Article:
WHO Says COVID-19 Pandemic Is One Big Wave, Not Seasonal

Grant Boone
July 30, 2020

"So, each season does not seem to be affecting the transmission of this virus now", said the World Health Organization spokeswoman.

"People are thinking about seasons", she explained, pointing to the rise in variety of COVID-19 cases in the U.S. over the summer.

For months, health officials in Canada and around the world have described COVID-19 cases in "waves" and encouraged the public to help "flatten the curve" ahead of an anticipated "second wave" this fall.

With countries like India hugely affected by COVID-19 in the periods of March to July, Which is like the peak summer season, it is evident that summer heat certainly can't stop coronavirus.

"What is affecting the transmission is mass gatherings, it's people coming together, and people not social distancing, not taking the precautions to ensure they are not in close contact", she said. "What we all need to get our heads around is this is a new virus and. this one is behaving differently", she said.

However, she expressed concern about COVID-19 cases coinciding with normal seasonal influenza cases during the southern hemisphere's winter, and said the Geneva-based body was monitoring this closely.

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Referring to the "belief" that the risk of infection is lower in summer, she repeated: "Summer is a problem".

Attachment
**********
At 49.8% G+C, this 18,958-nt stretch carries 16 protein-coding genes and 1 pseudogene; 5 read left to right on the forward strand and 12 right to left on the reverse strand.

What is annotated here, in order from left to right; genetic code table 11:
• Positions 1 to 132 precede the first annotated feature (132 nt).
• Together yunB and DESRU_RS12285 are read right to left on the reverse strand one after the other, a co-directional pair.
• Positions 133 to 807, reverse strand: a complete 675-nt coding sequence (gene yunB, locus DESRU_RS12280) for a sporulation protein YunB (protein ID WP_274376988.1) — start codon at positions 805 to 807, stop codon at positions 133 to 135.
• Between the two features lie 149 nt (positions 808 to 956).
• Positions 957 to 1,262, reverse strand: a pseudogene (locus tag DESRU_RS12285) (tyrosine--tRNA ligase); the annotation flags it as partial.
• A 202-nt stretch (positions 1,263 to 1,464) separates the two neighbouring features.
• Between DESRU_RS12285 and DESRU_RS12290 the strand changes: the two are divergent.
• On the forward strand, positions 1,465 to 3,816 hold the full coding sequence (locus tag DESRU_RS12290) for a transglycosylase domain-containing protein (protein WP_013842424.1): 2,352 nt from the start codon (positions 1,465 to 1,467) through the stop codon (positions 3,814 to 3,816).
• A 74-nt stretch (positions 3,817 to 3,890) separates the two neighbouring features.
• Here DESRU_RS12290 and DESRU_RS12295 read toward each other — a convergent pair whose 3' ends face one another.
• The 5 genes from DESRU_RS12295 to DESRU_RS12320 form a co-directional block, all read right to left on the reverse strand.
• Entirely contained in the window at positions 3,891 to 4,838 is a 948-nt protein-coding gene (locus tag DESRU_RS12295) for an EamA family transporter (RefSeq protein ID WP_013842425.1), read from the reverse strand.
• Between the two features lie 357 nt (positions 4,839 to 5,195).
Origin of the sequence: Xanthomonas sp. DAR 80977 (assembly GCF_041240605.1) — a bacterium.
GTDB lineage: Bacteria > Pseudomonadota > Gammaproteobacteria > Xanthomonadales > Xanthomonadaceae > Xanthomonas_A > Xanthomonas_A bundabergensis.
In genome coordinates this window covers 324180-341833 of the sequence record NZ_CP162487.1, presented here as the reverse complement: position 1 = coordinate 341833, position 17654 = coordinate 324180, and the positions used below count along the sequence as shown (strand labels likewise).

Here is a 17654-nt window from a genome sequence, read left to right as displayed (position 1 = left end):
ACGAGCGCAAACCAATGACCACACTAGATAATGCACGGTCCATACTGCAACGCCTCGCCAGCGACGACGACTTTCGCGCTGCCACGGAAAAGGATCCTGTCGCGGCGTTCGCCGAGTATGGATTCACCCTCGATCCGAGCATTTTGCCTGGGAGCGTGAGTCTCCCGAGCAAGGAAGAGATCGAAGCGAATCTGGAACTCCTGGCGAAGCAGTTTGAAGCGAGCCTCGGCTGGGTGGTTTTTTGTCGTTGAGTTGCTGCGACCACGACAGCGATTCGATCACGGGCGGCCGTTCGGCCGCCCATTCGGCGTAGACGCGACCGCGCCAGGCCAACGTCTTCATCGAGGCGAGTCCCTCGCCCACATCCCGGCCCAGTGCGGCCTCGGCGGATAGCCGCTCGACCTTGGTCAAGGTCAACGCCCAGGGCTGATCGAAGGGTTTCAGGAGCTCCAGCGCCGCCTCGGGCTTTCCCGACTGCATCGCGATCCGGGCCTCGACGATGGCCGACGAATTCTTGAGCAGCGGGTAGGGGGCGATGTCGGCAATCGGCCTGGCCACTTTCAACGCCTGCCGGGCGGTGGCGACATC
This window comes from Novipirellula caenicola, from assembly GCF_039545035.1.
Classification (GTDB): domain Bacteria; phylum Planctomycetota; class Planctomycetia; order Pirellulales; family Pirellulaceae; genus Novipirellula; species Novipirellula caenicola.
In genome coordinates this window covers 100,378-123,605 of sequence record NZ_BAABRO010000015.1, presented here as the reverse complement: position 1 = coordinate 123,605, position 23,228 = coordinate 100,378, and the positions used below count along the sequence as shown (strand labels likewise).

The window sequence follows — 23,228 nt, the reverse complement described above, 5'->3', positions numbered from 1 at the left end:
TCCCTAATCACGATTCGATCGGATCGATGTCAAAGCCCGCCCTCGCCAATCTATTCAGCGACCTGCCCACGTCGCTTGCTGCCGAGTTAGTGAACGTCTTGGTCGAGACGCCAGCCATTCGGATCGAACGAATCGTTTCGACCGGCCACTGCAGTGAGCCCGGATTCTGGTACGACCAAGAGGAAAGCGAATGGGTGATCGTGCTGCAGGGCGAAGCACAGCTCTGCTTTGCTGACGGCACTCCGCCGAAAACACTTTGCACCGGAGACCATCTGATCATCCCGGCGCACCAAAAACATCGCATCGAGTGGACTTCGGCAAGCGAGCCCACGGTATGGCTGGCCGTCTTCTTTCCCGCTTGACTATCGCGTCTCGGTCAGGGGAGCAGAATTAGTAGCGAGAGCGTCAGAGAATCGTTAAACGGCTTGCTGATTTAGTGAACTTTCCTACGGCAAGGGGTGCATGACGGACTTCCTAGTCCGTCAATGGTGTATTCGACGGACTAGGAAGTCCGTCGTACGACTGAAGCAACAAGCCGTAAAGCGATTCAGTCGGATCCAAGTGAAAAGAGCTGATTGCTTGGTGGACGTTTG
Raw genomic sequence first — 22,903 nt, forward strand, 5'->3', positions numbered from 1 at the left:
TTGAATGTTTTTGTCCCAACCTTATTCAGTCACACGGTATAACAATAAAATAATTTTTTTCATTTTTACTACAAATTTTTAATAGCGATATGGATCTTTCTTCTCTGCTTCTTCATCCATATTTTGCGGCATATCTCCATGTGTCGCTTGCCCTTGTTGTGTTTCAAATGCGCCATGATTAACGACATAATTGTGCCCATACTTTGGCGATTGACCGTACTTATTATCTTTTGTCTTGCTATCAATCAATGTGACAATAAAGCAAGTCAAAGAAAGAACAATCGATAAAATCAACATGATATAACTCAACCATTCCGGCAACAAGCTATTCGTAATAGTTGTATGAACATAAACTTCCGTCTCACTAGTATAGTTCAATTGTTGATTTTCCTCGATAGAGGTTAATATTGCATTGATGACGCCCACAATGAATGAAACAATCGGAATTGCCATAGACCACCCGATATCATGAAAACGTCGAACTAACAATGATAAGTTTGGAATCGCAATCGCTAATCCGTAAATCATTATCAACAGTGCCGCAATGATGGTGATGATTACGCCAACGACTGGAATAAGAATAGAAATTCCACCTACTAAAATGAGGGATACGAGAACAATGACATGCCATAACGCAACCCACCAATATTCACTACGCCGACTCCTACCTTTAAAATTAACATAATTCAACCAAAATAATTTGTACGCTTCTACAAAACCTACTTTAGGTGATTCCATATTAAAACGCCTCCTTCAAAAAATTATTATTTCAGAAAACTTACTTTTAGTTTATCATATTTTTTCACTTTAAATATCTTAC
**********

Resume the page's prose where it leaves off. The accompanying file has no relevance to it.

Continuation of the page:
The comments came as Boris Johnson indicated that the United Kingdom could impose quarantine restrictions on further European countries if a "second wave" of coronavirus hits the continent, following the country's decision to impose a mandatory quarantine for tourists returning from Spain.

Sarah, a 32-year-old who works for a non-profit foundation in Paris, said that she sees just as many people as before, and has since at least June when bars and restaurants reopened in France. It's going to go up and down a bit'.

"Now the interesting thing is we are seeing from those samples, high levels of COVID, but we're not seeing high levels of influenza at the moment".

Debates have been continually going on to determine whether the illness will have a second wave either by resurgence or seasonal outbreaks. "So, we're expecting a later flu season in the southern hemisphere".

"You don't know where your outbreak is if you're not testing people".

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